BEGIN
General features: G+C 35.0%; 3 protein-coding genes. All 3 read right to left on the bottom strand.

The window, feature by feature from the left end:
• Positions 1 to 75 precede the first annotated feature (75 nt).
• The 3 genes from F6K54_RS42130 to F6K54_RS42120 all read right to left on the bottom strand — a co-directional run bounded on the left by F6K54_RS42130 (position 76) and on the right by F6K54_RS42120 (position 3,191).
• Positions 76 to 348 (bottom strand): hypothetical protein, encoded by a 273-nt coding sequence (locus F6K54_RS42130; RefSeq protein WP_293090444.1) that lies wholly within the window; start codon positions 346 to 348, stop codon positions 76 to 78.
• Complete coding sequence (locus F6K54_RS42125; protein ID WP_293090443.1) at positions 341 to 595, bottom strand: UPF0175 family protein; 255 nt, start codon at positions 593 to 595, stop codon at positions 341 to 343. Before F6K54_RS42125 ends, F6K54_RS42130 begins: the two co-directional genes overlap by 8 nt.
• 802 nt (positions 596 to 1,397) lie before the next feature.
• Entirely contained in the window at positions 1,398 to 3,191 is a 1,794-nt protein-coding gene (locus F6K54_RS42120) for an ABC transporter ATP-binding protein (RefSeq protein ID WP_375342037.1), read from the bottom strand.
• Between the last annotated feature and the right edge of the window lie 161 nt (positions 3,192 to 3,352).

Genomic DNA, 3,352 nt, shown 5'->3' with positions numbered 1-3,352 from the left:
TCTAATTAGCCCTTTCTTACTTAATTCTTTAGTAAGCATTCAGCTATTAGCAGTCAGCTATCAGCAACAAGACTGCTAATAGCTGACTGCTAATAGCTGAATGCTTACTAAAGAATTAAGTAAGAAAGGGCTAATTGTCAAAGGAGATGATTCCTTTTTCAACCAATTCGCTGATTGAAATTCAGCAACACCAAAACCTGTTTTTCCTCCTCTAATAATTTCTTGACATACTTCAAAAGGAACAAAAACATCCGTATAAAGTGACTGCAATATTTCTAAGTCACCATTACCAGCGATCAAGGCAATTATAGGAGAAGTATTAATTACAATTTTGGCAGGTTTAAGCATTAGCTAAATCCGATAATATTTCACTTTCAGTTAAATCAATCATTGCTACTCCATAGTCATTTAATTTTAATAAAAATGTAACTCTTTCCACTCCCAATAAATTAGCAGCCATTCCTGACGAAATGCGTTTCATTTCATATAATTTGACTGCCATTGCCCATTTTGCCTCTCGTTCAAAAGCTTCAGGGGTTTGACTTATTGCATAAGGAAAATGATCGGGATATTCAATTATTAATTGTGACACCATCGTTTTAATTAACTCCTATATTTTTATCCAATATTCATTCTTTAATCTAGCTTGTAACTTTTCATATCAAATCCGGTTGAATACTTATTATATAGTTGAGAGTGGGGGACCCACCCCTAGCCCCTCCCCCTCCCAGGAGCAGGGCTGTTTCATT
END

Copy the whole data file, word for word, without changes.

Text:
General features: G+C 35.0%; 3 protein-coding genes. All 3 read right to left on the bottom strand.

The window, feature by feature from the left end:
• Positions 1 to 75 precede the first annotated feature (75 nt).
• The 3 genes from F6K54_RS42130 to F6K54_RS42120 all read right to left on the bottom strand — a co-directional run bounded on the left by F6K54_RS42130 (position 76) and on the right by F6K54_RS42120 (position 3,191).
• Positions 76 to 348 (bottom strand): hypothetical protein, encoded by a 273-nt coding sequence (locus F6K54_RS42130; RefSeq protein WP_293090444.1) that lies wholly within the window; start codon positions 346 to 348, stop codon positions 76 to 78.
• Complete coding sequence (locus F6K54_RS42125; protein ID WP_293090443.1) at positions 341 to 595, bottom strand: UPF0175 family protein; 255 nt, start codon at positions 593 to 595, stop codon at positions 341 to 343. Before F6K54_RS42125 ends, F6K54_RS42130 begins: the two co-directional genes overlap by 8 nt.
• 802 nt (positions 596 to 1,397) lie before the next feature.
• Entirely contained in the window at positions 1,398 to 3,191 is a 1,794-nt protein-coding gene (locus F6K54_RS42120) for an ABC transporter ATP-binding protein (RefSeq protein ID WP_375342037.1), read from the bottom strand.
• Between the last annotated feature and the right edge of the window lie 161 nt (positions 3,192 to 3,352).

Genomic DNA, 3,352 nt, shown 5'->3' with positions numbered 1-3,352 from the left:
TCTAATTAGCCCTTTCTTACTTAATTCTTTAGTAAGCATTCAGCTATTAGCAGTCAGCTATCAGCAACAAGACTGCTAATAGCTGACTGCTAATAGCTGAATGCTTACTAAAGAATTAAGTAAGAAAGGGCTAATTGTCAAAGGAGATGATTCCTTTTTCAACCAATTCGCTGATTGAAATTCAGCAACACCAAAACCTGTTTTTCCTCCTCTAATAATTTCTTGACATACTTCAAAAGGAACAAAAACATCCGTATAAAGTGACTGCAATATTTCTAAGTCACCATTACCAGCGATCAAGGCAATTATAGGAGAAGTATTAATTACAATTTTGGCAGGTTTAAGCATTAGCTAAATCCGATAATATTTCACTTTCAGTTAAATCAATCATTGCTACTCCATAGTCATTTAATTTTAATAAAAATGTAACTCTTTCCACTCCCAATAAATTAGCAGCCATTCCTGACGAAATGCGTTTCATTTCATATAATTTGACTGCCATTGCCCATTTTGCCTCTCGTTCAAAAGCTTCAGGGGTTTGACTTATTGCATAAGGAAAATGATCGGGATATTCAATTATTAATTGTGACACCATCGTTTTAATTAACTCCTATATTTTTATCCAATATTCATTCTTTAATCTAGCTTGTAACTTTTCATATCAAATCCGGTTGAATACTTATTATATAGTTGAGAGTGGGGGACCCACCCCTAGCCCCTCCCCCTCCCAGGAGCAGGGCTGTTTCATT